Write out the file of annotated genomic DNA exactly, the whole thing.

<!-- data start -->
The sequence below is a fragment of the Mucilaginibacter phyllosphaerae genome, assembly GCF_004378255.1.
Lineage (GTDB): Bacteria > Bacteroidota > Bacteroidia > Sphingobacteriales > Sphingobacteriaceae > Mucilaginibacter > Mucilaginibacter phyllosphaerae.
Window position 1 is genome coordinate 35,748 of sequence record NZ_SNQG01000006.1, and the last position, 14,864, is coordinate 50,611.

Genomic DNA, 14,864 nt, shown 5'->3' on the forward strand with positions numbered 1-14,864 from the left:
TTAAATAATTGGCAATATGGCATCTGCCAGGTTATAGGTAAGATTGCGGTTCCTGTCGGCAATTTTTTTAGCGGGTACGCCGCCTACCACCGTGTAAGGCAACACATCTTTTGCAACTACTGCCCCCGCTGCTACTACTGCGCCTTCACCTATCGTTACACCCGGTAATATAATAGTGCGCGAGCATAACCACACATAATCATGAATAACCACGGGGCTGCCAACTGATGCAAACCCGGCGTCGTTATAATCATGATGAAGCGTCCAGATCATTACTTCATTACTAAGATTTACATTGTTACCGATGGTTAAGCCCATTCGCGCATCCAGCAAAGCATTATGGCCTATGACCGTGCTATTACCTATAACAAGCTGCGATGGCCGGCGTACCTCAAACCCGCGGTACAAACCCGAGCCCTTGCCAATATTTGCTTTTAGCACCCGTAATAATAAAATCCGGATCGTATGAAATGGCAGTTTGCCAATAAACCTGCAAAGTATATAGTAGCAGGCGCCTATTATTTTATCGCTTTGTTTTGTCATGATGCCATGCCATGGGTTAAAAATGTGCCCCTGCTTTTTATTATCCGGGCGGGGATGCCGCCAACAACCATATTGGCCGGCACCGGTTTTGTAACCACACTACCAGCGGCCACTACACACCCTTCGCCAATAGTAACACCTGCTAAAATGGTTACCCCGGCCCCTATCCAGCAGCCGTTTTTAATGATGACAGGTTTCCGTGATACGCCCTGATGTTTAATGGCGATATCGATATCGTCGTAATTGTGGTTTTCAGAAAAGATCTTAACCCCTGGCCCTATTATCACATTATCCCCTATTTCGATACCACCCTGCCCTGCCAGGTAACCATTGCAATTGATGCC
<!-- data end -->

The sequence below is a fragment of the Mucilaginibacter phyllosphaerae genome, assembly GCF_004378255.1.
Lineage (GTDB): Bacteria > Bacteroidota > Bacteroidia > Sphingobacteriales > Sphingobacteriaceae > Mucilaginibacter > Mucilaginibacter phyllosphaerae.
Window position 1 is genome coordinate 35,748 of sequence record NZ_SNQG01000006.1, and the last position, 14,864, is coordinate 50,611.

Genomic DNA, 14,864 nt, shown 5'->3' on the forward strand with positions numbered 1-14,864 from the left:
TTAAATAATTGGCAATATGGCATCTGCCAGGTTATAGGTAAGATTGCGGTTCCTGTCGGCAATTTTTTTAGCGGGTACGCCGCCTACCACCGTGTAAGGCAACACATCTTTTGCAACTACTGCCCCCGCTGCTACTACTGCGCCTTCACCTATCGTTACACCCGGTAATATAATAGTGCGCGAGCATAACCACACATAATCATGAATAACCACGGGGCTGCCAACTGATGCAAACCCGGCGTCGTTATAATCATGATGAAGCGTCCAGATCATTACTTCATTACTAAGATTTACATTGTTACCGATGGTTAAGCCCATTCGCGCATCCAGCAAAGCATTATGGCCTATGACCGTGCTATTACCTATAACAAGCTGCGATGGCCGGCGTACCTCAAACCCGCGGTACAAACCCGAGCCCTTGCCAATATTTGCTTTTAGCACCCGTAATAATAAAATCCGGATCGTATGAAATGGCAGTTTGCCAATAAACCTGCAAAGTATATAGTAGCAGGCGCCTATTATTTTATCGCTTTGTTTTGTCATGATGCCATGCCATGGGTTAAAAATGTGCCCCTGCTTTTTATTATCCGGGCGGGGATGCCGCCAACAACCATATTGGCCGGCACCGGTTTTGTAACCACACTACCAGCGGCCACTACACACCCTTCGCCAATAGTAACACCTGCTAAAATGGTTACCCCGGCCCCTATCCAGCAGCCGTTTTTAATGATGACAGGTTTCCGTGATACGCCCTGATGTTTAATGGCGATATCGATATCGTCGTAATTGTGGTTTTCAGAAAAGATCTTAACCCCTGGCCCTATTATCACATTATCCCCTATTTCGATACCACCCTGCCCTGCCAGGTAACCATTGCAATTGATGCC